By Shawn M. Foles

For the last two years, I have had the pleasure of teaching CRJS 199: A Social Survey of Serial Killers as an interterm class at Greenville University. Initially, I was surprised at students’ interest in what is undoubtedly a dark topic. Not content to simply regurgitate the information I was provided on serial killers during my undergraduate education, I began creating a class that was infused with a unique perspective rooted in a desire to force students to wrestle with serious questions on a serious topic.

This began by collaborating with the Rev. Keli Pennington, Greenville’s chaplain and an ordained elder in the Free Methodist Church USA with which the university is affiliated. Through her knowledge, I delved into Free Methodist beliefs concerning faith, evil, and redemption. While my own background in the United Methodist Church informed my personal beliefs and understanding of these topics, I wanted to be sure to include a distinctly Free Methodist interpretation of these concepts. I had realized through my study of a litany of serial killers as well as reading Arthur F. Holmes’ “The Idea of a Christian College” that a faith-based institution provided the perfect opportunity to show students the most depraved and worst among us while forcing them to reckon that grace falls on all of us, the just and the unjust.

The students watched the speech of Robert Rule who, in providing a victim impact statement toward Green River killer Gary Ridgway, acknowledges how difficult it was to do what God called him to do and ultimately forgive Ridgway. We think about if we could offer the same forgiveness if it were our loved one. There’s no right or wrong answer to the paper the students write about the intersection of faith, evil, and redemption. This paper is an exploration of the availability of God’s grace to all in what Philip Yancy would call where “the rubber hits the road.”

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“Society has lost track of the idea that everyone is created in the image of God, created for a purpose, and worthy of love.”

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Mirrors and Windows

Next, we talk about mirrors and windows — no, not at the crime scenes. I provide the students a window into the lives, motives, depravity, and crimes of these killers while forcing them and myself to realize there’s a mirror shining back at us. The mirror doesn’t show that we are killers, but it reflects the role that we as members of society and even the body of Christ play in allowing such criminals to proliferate.

In Genesis 1:27, we are taught that human beings are created in the image of God. John Wesley’s teaching, particularly “Sermon 141: The Image of God,” underscores the inherent worth of humanity. He highlights that humans are endowed with understanding, will, freedom, and happiness. However, society has created the outcast. Society has lost track of the idea that everyone is created in the image of God, created for a purpose, and worthy of love.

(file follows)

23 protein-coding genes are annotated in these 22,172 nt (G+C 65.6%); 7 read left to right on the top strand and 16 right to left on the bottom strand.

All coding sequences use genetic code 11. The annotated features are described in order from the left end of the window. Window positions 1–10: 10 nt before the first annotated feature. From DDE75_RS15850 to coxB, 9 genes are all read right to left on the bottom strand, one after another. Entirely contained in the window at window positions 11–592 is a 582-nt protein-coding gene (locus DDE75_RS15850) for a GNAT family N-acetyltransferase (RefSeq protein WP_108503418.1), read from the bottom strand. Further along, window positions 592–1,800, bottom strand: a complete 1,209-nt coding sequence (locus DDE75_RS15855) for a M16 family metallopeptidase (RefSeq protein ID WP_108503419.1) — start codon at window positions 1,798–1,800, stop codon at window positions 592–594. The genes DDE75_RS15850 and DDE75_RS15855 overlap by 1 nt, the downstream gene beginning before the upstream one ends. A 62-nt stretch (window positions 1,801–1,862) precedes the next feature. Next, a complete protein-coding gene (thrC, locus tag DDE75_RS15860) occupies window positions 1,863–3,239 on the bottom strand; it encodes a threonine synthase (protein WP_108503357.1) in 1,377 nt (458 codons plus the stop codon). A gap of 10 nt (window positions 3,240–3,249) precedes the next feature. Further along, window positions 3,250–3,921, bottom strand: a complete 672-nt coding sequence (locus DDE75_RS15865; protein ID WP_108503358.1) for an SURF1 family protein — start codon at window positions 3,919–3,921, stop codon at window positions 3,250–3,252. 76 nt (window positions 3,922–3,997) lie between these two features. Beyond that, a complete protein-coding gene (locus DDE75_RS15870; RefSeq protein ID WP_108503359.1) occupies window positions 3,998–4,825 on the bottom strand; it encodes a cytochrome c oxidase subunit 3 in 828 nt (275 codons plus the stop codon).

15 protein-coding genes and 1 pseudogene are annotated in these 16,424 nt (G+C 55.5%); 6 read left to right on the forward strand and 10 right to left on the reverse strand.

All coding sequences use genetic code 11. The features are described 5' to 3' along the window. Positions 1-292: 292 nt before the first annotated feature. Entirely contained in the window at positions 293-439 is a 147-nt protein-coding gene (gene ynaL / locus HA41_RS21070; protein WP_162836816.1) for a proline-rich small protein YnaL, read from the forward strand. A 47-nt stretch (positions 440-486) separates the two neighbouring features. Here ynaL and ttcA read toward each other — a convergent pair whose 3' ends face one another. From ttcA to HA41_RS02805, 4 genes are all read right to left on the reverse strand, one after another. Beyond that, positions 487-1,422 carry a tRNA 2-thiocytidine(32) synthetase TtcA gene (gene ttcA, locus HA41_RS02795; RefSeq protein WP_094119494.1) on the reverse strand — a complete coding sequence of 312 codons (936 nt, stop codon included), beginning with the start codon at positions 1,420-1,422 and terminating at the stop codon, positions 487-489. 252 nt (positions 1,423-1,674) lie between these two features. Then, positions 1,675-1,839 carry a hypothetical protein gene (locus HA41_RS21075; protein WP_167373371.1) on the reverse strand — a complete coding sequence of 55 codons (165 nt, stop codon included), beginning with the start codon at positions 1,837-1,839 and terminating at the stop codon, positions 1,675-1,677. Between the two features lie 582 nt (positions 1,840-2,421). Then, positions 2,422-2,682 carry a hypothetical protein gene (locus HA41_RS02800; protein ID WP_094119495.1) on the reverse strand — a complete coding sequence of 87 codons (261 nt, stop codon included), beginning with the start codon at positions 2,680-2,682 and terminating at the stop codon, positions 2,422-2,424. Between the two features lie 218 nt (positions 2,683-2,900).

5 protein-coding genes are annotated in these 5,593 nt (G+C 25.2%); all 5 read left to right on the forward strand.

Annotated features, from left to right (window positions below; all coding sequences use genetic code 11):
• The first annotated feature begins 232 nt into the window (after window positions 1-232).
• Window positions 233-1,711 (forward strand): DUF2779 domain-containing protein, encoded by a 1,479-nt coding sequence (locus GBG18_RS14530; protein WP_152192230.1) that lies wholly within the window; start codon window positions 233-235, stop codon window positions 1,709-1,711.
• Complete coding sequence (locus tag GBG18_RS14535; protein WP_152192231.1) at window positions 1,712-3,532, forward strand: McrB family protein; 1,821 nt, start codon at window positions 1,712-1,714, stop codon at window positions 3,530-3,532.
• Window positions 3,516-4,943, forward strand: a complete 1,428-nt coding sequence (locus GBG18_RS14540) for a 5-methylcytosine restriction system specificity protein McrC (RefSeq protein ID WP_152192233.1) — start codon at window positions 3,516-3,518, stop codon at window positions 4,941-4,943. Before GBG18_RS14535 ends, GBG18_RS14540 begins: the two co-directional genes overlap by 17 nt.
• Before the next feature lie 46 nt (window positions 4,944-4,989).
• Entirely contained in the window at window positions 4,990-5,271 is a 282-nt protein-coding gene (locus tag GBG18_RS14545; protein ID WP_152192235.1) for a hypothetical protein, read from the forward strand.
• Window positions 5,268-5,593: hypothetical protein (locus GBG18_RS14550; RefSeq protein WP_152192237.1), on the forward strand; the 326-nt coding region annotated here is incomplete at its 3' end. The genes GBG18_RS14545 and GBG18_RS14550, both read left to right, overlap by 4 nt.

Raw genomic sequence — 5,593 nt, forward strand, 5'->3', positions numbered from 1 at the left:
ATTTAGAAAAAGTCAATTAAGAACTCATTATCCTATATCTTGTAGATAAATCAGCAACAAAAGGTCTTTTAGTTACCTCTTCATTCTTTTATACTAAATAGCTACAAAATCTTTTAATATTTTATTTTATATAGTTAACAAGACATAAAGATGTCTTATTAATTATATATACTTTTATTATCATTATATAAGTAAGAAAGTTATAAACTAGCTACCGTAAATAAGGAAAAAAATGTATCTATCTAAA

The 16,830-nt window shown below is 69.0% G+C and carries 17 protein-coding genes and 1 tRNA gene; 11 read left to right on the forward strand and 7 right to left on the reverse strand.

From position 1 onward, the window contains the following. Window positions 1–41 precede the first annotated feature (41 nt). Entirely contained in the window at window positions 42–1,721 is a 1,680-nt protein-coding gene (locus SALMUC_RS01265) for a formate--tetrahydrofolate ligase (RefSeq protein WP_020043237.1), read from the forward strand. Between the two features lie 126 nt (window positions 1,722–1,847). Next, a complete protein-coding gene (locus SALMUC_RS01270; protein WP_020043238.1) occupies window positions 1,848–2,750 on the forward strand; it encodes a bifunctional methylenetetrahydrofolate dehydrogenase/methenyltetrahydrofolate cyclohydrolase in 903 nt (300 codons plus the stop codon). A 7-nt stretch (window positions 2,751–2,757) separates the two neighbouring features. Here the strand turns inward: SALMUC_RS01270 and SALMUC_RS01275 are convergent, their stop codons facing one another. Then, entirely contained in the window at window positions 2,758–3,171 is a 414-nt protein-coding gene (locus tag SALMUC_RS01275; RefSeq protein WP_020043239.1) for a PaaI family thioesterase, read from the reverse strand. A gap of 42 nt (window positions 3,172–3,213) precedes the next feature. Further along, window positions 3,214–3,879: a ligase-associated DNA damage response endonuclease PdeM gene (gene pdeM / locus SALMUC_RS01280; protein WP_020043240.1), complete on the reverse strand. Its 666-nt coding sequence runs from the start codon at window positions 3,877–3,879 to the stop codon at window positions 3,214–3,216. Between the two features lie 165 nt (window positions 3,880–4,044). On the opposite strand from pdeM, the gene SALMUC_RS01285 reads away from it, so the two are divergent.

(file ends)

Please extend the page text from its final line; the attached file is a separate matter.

Holmes highlights in his book that one of the primary ways a Christian college is different from a secular college is that students should not leave simply with an understanding of how to do their future career (they would get that at a secular school as well), but that everyone has inherent worth and is created with a purpose. The students are shown — and I am reminded of — the ways in which we fail to recognize the image of God in everyone.

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“We need to show God’s love to everyone and recognize our own sinfulness.”

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Marginalized and Missing

Criminologists who study serial killers have long noticed something that many killers’ victims have in common. While killers may change from type to type for their victims, victims usually come from marginalized groups like minorities, the homeless, prostitutes, and the LGBT community. This prevalence forces us as people of faith to confront the grim reality that we may have contributed to the marginalization of some individuals. Without condoning sin, we need to show God’s love to everyone and recognize our own sinfulness.

Eric W. Hickey discusses what he calls the “missing missing” — individuals who go missing but are never reported. In a world in which we are called to be salt and light, how do we as Christians reckon with the concept that someone could be so disconnected, so removed, so outcast from society that they could go missing, and no one would even think to report them to authorities for a proper search?

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“I found myself staring at a mirror.”

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Self-Reflection

I began this class to provide a fresh perspective on serial killers to students, to capitalize on the growing popularity of true crime media. Instead, I found myself staring at a mirror. I found myself being forced to reflect on and review ways I had devalued people, marginalized them, and “othered” them.

May we hear these stories, see the shows, read the books, and recognize the depravity of these killers while also realizing a window into their world provides a mirror into our world, our hearts, and our role. We must ensure everyone knows that grace is for them whether they are guilty of speeding, prostitution, or even serial killing.

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Shawn M. Foles is an assistant professor of criminal justice and the director of community standards and campus safety at Greenville University. He previously worked for the Transportation Security Administration and the St. Louis Metropolitan Police Department.

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